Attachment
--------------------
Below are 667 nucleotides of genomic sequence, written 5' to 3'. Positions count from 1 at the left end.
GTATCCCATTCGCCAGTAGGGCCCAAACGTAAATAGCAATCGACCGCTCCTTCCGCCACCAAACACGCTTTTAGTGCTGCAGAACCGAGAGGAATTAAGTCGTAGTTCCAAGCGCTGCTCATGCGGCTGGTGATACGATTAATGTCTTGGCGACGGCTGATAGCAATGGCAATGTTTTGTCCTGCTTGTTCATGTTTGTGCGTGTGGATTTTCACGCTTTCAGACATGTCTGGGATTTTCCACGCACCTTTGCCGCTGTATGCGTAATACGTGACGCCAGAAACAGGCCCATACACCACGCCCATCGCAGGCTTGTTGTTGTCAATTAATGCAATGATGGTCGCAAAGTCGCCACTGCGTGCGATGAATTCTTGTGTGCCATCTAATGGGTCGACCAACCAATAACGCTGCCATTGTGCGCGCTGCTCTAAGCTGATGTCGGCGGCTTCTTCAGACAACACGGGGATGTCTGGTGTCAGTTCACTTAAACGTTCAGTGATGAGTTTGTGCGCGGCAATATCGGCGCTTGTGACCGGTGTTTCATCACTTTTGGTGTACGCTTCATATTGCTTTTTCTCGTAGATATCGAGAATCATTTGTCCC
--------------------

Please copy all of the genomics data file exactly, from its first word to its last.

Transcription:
Below are 667 nucleotides of genomic sequence, written 5' to 3'. Positions count from 1 at the left end.
GTATCCCATTCGCCAGTAGGGCCCAAACGTAAATAGCAATCGACCGCTCCTTCCGCCACCAAACACGCTTTTAGTGCTGCAGAACCGAGAGGAATTAAGTCGTAGTTCCAAGCGCTGCTCATGCGGCTGGTGATACGATTAATGTCTTGGCGACGGCTGATAGCAATGGCAATGTTTTGTCCTGCTTGTTCATGTTTGTGCGTGTGGATTTTCACGCTTTCAGACATGTCTGGGATTTTCCACGCACCTTTGCCGCTGTATGCGTAATACGTGACGCCAGAAACAGGCCCATACACCACGCCCATCGCAGGCTTGTTGTTGTCAATTAATGCAATGATGGTCGCAAAGTCGCCACTGCGTGCGATGAATTCTTGTGTGCCATCTAATGGGTCGACCAACCAATAACGCTGCCATTGTGCGCGCTGCTCTAAGCTGATGTCGGCGGCTTCTTCAGACAACACGGGGATGTCTGGTGTCAGTTCACTTAAACGTTCAGTGATGAGTTTGTGCGCGGCAATATCGGCGCTTGTGACCGGTGTTTCATCACTTTTGGTGTACGCTTCATATTGCTTTTTCTCGTAGATATCGAGAATCATTTGTCCC